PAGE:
Startup Sales: What Value does your Product or Product feature bring to the market? Is it Medicine, Vitamin or Laughing Gas
Is it medicine, vitamin, or laughing gas? How do you convey the value of a feature or product concept to your team or get them to discuss it based on market value? One way is labeling.
As an entrepreneur, there always is another shiny object to chase. With a talented development team at your disposal, you can very easily chase any of these flashy baubles. The secret is for you and your team to stay focused on those few features or overall solution that your target customer needs. If you discuss your product features or product as to whether it is a medicine, a vitamin, or laughing gas, it helps your team focus on the value the market will place on it.
Many in the startup world simplify the entrepreneur journey into three stages – Build, Scale & Exit. However, it helps the entrepreneur to look at the process more granularly - more definition provides more direction. For this post, we break the startup lifecycle into six actionable stages from ideation to value realization, with each being an essential part of the journey on a company's growth curve.
By delineating and defining the steps along this curve, the entrepreneur can better understand where they are on their journey, where they must go, and what must get done. In turn, this assists her in acting and communicating more succinctly and clearly with her team, investors, and other key constituents about what steps to take to achieve her goals. This engagement then helps the company build a stronger foundation from which to scale the business, deploy capital, and create value for investors.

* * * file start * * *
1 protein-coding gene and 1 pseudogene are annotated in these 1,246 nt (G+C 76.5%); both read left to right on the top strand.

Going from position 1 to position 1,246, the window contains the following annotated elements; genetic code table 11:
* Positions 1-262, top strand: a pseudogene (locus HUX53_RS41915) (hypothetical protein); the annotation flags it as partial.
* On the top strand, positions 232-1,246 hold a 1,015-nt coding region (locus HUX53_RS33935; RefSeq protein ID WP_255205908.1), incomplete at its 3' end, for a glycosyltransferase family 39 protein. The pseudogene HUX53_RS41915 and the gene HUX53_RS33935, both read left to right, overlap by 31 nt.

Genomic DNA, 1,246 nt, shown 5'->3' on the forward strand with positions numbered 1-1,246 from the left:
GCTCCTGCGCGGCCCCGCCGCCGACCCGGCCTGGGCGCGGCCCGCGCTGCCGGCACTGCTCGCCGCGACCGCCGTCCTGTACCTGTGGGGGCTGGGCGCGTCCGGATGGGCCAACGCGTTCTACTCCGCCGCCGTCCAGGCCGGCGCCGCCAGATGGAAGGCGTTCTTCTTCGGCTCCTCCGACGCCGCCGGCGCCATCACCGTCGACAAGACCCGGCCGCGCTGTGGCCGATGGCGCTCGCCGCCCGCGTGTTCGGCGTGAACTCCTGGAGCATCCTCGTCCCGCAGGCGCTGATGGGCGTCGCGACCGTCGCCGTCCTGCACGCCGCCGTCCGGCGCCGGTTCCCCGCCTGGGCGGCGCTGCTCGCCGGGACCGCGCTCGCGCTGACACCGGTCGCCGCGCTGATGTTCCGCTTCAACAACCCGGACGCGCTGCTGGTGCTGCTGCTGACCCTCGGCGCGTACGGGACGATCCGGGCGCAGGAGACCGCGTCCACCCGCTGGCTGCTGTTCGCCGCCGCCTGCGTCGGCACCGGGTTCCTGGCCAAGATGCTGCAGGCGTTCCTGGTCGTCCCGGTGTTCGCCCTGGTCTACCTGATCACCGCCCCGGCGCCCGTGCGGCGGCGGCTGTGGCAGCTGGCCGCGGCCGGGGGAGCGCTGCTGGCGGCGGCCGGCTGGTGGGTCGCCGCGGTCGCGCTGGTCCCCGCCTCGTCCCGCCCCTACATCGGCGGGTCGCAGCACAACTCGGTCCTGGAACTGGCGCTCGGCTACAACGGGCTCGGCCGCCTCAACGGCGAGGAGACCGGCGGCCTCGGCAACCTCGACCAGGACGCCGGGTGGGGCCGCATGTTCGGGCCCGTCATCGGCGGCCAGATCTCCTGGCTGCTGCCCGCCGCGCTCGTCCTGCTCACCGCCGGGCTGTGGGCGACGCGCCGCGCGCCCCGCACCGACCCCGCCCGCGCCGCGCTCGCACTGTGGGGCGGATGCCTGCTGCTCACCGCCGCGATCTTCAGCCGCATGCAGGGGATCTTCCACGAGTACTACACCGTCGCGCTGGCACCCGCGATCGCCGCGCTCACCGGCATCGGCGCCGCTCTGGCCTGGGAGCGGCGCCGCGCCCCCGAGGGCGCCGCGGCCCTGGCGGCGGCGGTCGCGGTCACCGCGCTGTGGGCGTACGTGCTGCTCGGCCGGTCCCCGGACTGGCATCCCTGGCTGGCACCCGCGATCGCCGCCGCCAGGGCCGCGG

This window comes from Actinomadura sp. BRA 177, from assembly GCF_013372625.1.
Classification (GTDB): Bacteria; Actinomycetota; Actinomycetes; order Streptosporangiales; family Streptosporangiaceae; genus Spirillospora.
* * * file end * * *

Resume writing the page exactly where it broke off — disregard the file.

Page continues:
The Gap Stage: Between Market Fit and Scaling or The Blood, Sweat & Tears of Selling Your Ass Off to Get to Sustainable Growth
The Gap Stage
The first significant group of customers you sell your product or service to is special. They set you on your way to sustainable growth. I’m not talking about signing up an early adopter or two. I am talking about that first sizable group that you work your ass off trying to and then selling. They become your company’s foundation for growth. They create the forward momentum needed to move your business to the next level. As an entrepreneur, signing up your first 50 customers who pay $2000 per year or the 20 that pay $20,000 is a distinctive stage in the evolution of a startup. I label it the Gap Stage. It’s the stage after you determining market fit, but before you press the gas pedal down in order to scale the business. It’s the messy stage. It’s a hard but transformative stage. It is here that you birth your business.